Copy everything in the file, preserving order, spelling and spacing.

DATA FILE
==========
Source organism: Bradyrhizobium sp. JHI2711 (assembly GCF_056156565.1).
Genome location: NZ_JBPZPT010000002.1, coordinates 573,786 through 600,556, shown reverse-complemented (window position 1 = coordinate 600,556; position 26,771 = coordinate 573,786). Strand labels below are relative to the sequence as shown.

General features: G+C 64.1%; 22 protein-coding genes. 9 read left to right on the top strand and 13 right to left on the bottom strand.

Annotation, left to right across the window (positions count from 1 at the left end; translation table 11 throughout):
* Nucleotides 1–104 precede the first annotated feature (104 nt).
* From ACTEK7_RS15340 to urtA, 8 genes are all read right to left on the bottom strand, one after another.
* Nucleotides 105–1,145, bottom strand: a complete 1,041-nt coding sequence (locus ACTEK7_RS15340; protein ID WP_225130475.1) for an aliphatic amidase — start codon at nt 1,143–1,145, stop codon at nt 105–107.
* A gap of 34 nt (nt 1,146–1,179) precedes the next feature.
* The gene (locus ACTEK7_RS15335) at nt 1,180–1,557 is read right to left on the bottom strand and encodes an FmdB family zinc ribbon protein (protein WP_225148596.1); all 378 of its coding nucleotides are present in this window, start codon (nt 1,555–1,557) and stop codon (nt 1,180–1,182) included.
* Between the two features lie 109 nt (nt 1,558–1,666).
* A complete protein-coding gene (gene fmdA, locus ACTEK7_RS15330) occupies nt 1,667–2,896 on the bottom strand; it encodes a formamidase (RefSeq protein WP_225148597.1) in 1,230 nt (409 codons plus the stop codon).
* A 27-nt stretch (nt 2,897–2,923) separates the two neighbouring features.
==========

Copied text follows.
Source organism: Bradyrhizobium sp. JHI2711 (assembly GCF_056156565.1).
Genome location: NZ_JBPZPT010000002.1, coordinates 573,786 through 600,556, shown reverse-complemented (window position 1 = coordinate 600,556; position 26,771 = coordinate 573,786). Strand labels below are relative to the sequence as shown.

General features: G+C 64.1%; 22 protein-coding genes. 9 read left to right on the top strand and 13 right to left on the bottom strand.

Annotation, left to right across the window (positions count from 1 at the left end; translation table 11 throughout):
* Nucleotides 1–104 precede the first annotated feature (104 nt).
* From ACTEK7_RS15340 to urtA, 8 genes are all read right to left on the bottom strand, one after another.
* Nucleotides 105–1,145, bottom strand: a complete 1,041-nt coding sequence (locus ACTEK7_RS15340; protein ID WP_225130475.1) for an aliphatic amidase — start codon at nt 1,143–1,145, stop codon at nt 105–107.
* A gap of 34 nt (nt 1,146–1,179) precedes the next feature.
* The gene (locus ACTEK7_RS15335) at nt 1,180–1,557 is read right to left on the bottom strand and encodes an FmdB family zinc ribbon protein (protein WP_225148596.1); all 378 of its coding nucleotides are present in this window, start codon (nt 1,555–1,557) and stop codon (nt 1,180–1,182) included.
* Between the two features lie 109 nt (nt 1,558–1,666).
* A complete protein-coding gene (gene fmdA, locus ACTEK7_RS15330) occupies nt 1,667–2,896 on the bottom strand; it encodes a formamidase (RefSeq protein WP_225148597.1) in 1,230 nt (409 codons plus the stop codon).
* A 27-nt stretch (nt 2,897–2,923) separates the two neighbouring features.